I'm not saying we will sail off the anchor. Nope. We watch people do this and botch it up all the time. We had a sailboat in a crowded anchorage next to us do this and drift downwind out of control past two nice new cats. The cat skippers did not look happy. I'm the one who wants a new paint job but they went the other way. You raise the mainsail and let it flog itself in the wind. You shout to be heard over the flapping canvas. You pull your boat to the anchor with your windlass. You raise your anchor and the boat sails away downwind until you jibe while running back to the cockpit. Dumb. Entertaining, but dumb.

We were at anchor the other day in about eight feet of beautiful clear blue water and Debra was entertaining thoughts of jumping in to cool off. While getting the cockpit in order after a sail, a six foot shark slowly goes past the hull. Deb yelled for me to come see and sure enough the damn thing was like close to the boat waiting for dinner to jump in. We both decided a cold beer in the cockpit would be better.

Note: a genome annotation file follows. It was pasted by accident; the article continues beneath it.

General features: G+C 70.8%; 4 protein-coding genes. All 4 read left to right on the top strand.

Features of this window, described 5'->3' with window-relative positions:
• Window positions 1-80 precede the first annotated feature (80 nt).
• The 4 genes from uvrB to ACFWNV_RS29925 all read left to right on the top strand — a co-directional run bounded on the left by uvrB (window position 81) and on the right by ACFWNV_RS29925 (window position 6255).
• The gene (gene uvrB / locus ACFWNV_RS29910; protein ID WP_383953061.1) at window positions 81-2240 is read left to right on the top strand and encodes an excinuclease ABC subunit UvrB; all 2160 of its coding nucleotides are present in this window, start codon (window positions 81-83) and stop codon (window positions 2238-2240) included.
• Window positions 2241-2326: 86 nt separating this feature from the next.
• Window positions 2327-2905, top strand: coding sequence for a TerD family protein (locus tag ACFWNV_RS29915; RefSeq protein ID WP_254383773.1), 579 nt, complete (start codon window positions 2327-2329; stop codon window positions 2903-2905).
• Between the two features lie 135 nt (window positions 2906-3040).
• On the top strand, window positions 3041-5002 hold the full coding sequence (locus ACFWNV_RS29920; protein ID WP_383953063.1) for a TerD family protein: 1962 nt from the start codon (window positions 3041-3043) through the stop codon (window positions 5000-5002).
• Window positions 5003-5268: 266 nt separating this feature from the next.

Both Deb and I are not big swimmers. We can swim but tend not to. I am more likely to jump in than Deb but that's not saying much. I do have to check on the zincs, so I'm going in sometime soon but the sharks really freak me out despite all the statistics I took at RIT.